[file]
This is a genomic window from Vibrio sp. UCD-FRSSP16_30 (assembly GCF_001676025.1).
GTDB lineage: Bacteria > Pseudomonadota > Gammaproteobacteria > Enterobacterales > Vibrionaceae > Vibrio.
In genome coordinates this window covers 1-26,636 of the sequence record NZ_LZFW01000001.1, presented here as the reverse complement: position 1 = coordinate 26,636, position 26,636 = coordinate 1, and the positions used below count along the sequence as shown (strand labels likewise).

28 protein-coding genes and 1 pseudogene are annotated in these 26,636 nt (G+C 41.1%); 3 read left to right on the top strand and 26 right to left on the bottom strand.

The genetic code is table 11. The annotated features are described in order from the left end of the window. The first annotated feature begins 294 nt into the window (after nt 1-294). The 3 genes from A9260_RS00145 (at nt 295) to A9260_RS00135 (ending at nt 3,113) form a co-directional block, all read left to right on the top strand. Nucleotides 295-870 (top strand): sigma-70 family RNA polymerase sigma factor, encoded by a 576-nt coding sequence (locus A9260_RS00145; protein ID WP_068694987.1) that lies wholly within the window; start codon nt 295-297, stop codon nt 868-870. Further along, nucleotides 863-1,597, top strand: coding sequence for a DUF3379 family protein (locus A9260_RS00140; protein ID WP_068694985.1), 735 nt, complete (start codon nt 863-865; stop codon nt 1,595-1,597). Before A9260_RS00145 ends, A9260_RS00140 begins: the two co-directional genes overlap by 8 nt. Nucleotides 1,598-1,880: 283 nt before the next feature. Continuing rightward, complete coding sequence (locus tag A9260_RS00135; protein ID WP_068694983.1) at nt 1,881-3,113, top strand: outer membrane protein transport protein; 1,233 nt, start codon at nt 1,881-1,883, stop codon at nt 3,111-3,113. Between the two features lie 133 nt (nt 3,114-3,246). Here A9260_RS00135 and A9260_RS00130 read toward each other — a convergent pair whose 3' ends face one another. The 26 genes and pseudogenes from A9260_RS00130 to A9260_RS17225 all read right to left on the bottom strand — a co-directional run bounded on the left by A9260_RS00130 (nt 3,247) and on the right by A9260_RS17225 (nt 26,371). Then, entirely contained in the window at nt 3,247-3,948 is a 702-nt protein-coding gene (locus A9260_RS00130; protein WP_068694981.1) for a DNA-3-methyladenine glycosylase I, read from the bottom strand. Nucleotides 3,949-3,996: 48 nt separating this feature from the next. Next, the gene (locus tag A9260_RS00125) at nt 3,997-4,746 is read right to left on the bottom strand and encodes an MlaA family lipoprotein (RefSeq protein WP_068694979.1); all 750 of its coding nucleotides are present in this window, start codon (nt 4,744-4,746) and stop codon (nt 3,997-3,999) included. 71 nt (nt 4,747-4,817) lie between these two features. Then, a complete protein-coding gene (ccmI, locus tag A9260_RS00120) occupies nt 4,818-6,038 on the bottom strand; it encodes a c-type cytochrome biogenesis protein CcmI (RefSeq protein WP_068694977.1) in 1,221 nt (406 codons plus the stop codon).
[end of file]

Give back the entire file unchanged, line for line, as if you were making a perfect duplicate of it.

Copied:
This is a genomic window from Vibrio sp. UCD-FRSSP16_30 (assembly GCF_001676025.1).
GTDB lineage: Bacteria > Pseudomonadota > Gammaproteobacteria > Enterobacterales > Vibrionaceae > Vibrio.
In genome coordinates this window covers 1-26,636 of the sequence record NZ_LZFW01000001.1, presented here as the reverse complement: position 1 = coordinate 26,636, position 26,636 = coordinate 1, and the positions used below count along the sequence as shown (strand labels likewise).

28 protein-coding genes and 1 pseudogene are annotated in these 26,636 nt (G+C 41.1%); 3 read left to right on the top strand and 26 right to left on the bottom strand.

The genetic code is table 11. The annotated features are described in order from the left end of the window. The first annotated feature begins 294 nt into the window (after nt 1-294). The 3 genes from A9260_RS00145 (at nt 295) to A9260_RS00135 (ending at nt 3,113) form a co-directional block, all read left to right on the top strand. Nucleotides 295-870 (top strand): sigma-70 family RNA polymerase sigma factor, encoded by a 576-nt coding sequence (locus A9260_RS00145; protein ID WP_068694987.1) that lies wholly within the window; start codon nt 295-297, stop codon nt 868-870. Further along, nucleotides 863-1,597, top strand: coding sequence for a DUF3379 family protein (locus A9260_RS00140; protein ID WP_068694985.1), 735 nt, complete (start codon nt 863-865; stop codon nt 1,595-1,597). Before A9260_RS00145 ends, A9260_RS00140 begins: the two co-directional genes overlap by 8 nt. Nucleotides 1,598-1,880: 283 nt before the next feature. Continuing rightward, complete coding sequence (locus tag A9260_RS00135; protein ID WP_068694983.1) at nt 1,881-3,113, top strand: outer membrane protein transport protein; 1,233 nt, start codon at nt 1,881-1,883, stop codon at nt 3,111-3,113. Between the two features lie 133 nt (nt 3,114-3,246). Here A9260_RS00135 and A9260_RS00130 read toward each other — a convergent pair whose 3' ends face one another. The 26 genes and pseudogenes from A9260_RS00130 to A9260_RS17225 all read right to left on the bottom strand — a co-directional run bounded on the left by A9260_RS00130 (nt 3,247) and on the right by A9260_RS17225 (nt 26,371). Then, entirely contained in the window at nt 3,247-3,948 is a 702-nt protein-coding gene (locus A9260_RS00130; protein WP_068694981.1) for a DNA-3-methyladenine glycosylase I, read from the bottom strand. Nucleotides 3,949-3,996: 48 nt separating this feature from the next. Next, the gene (locus tag A9260_RS00125) at nt 3,997-4,746 is read right to left on the bottom strand and encodes an MlaA family lipoprotein (RefSeq protein WP_068694979.1); all 750 of its coding nucleotides are present in this window, start codon (nt 4,744-4,746) and stop codon (nt 3,997-3,999) included. 71 nt (nt 4,747-4,817) lie between these two features. Then, a complete protein-coding gene (ccmI, locus tag A9260_RS00120) occupies nt 4,818-6,038 on the bottom strand; it encodes a c-type cytochrome biogenesis protein CcmI (RefSeq protein WP_068694977.1) in 1,221 nt (406 codons plus the stop codon).